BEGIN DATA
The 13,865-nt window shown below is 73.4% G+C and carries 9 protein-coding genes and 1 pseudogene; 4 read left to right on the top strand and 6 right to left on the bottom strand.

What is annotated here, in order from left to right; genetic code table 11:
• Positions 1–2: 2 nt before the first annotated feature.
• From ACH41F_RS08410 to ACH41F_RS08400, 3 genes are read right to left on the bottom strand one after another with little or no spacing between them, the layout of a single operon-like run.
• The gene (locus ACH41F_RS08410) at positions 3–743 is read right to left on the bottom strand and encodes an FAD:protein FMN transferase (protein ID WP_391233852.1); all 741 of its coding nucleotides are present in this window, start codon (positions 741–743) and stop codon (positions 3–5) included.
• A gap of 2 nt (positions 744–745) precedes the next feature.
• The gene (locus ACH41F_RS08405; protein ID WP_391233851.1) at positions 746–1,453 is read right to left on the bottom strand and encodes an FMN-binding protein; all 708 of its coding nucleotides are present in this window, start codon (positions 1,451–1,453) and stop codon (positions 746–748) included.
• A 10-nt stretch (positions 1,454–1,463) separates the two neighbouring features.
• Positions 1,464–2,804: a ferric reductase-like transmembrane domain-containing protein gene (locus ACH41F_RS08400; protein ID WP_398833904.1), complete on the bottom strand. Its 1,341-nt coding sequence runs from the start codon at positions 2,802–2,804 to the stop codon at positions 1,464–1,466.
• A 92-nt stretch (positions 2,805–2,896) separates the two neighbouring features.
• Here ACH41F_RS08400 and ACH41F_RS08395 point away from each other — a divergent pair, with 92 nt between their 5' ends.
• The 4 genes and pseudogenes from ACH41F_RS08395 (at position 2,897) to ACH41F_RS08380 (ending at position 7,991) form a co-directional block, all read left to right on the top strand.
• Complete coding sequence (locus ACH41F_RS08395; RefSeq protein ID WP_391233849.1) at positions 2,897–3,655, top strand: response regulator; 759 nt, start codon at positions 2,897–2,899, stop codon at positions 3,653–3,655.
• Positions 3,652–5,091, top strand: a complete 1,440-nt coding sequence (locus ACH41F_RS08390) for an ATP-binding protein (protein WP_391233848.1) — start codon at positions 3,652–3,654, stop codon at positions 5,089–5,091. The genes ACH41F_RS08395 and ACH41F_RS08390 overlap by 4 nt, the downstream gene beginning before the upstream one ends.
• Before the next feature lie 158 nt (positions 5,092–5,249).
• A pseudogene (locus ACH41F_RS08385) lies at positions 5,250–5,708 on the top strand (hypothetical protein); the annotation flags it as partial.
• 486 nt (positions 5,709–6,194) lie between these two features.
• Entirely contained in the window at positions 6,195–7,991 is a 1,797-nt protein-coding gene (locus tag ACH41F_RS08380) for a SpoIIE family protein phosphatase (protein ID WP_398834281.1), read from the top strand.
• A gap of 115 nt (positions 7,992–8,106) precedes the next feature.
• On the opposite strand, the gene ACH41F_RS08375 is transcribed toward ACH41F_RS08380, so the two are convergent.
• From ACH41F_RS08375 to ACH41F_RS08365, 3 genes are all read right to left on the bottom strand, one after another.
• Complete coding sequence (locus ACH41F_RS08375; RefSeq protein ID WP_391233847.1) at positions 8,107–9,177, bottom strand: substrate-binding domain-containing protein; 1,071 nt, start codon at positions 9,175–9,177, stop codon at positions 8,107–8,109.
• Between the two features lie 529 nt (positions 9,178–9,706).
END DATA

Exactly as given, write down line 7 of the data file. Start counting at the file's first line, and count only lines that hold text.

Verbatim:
• The gene (locus ACH41F_RS08405; protein ID WP_391233851.1) at positions 746–1,453 is read right to left on the bottom strand and encodes an FMN-binding protein; all 708 of its coding nucleotides are present in this window, start codon (positions 1,451–1,453) and stop codon (positions 746–748) included.